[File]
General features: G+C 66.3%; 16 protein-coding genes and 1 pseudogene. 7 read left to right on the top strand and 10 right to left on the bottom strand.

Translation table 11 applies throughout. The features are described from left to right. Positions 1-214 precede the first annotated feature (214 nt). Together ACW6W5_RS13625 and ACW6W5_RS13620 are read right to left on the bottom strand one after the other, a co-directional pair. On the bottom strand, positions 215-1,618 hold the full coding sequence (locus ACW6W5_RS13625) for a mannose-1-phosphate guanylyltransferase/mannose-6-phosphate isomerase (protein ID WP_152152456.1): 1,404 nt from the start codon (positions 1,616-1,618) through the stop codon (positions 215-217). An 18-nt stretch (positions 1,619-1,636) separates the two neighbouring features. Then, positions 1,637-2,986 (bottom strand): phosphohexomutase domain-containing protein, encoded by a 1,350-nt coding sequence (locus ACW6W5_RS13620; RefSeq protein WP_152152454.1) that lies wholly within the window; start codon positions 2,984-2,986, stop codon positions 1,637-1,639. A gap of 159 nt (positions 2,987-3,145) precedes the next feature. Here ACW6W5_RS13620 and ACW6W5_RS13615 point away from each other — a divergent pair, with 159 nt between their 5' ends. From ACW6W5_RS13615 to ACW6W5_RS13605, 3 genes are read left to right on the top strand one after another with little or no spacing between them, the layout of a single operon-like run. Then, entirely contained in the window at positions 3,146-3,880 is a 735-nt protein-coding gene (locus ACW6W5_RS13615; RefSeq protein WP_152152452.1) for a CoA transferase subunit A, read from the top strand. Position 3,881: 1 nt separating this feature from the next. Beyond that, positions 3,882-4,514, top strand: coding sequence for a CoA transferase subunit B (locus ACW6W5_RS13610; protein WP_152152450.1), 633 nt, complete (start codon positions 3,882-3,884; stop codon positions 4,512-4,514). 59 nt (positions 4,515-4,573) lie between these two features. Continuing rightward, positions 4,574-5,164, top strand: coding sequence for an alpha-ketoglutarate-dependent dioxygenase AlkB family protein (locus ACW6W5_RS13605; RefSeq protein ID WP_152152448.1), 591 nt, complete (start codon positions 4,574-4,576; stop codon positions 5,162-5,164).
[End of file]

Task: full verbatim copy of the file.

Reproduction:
General features: G+C 66.3%; 16 protein-coding genes and 1 pseudogene. 7 read left to right on the top strand and 10 right to left on the bottom strand.

Translation table 11 applies throughout. The features are described from left to right. Positions 1-214 precede the first annotated feature (214 nt). Together ACW6W5_RS13625 and ACW6W5_RS13620 are read right to left on the bottom strand one after the other, a co-directional pair. On the bottom strand, positions 215-1,618 hold the full coding sequence (locus ACW6W5_RS13625) for a mannose-1-phosphate guanylyltransferase/mannose-6-phosphate isomerase (protein ID WP_152152456.1): 1,404 nt from the start codon (positions 1,616-1,618) through the stop codon (positions 215-217). An 18-nt stretch (positions 1,619-1,636) separates the two neighbouring features. Then, positions 1,637-2,986 (bottom strand): phosphohexomutase domain-containing protein, encoded by a 1,350-nt coding sequence (locus ACW6W5_RS13620; RefSeq protein WP_152152454.1) that lies wholly within the window; start codon positions 2,984-2,986, stop codon positions 1,637-1,639. A gap of 159 nt (positions 2,987-3,145) precedes the next feature. Here ACW6W5_RS13620 and ACW6W5_RS13615 point away from each other — a divergent pair, with 159 nt between their 5' ends. From ACW6W5_RS13615 to ACW6W5_RS13605, 3 genes are read left to right on the top strand one after another with little or no spacing between them, the layout of a single operon-like run. Then, entirely contained in the window at positions 3,146-3,880 is a 735-nt protein-coding gene (locus ACW6W5_RS13615; RefSeq protein WP_152152452.1) for a CoA transferase subunit A, read from the top strand. Position 3,881: 1 nt separating this feature from the next. Beyond that, positions 3,882-4,514, top strand: coding sequence for a CoA transferase subunit B (locus ACW6W5_RS13610; protein WP_152152450.1), 633 nt, complete (start codon positions 3,882-3,884; stop codon positions 4,512-4,514). 59 nt (positions 4,515-4,573) lie between these two features. Continuing rightward, positions 4,574-5,164, top strand: coding sequence for an alpha-ketoglutarate-dependent dioxygenase AlkB family protein (locus ACW6W5_RS13605; RefSeq protein ID WP_152152448.1), 591 nt, complete (start codon positions 4,574-4,576; stop codon positions 5,162-5,164).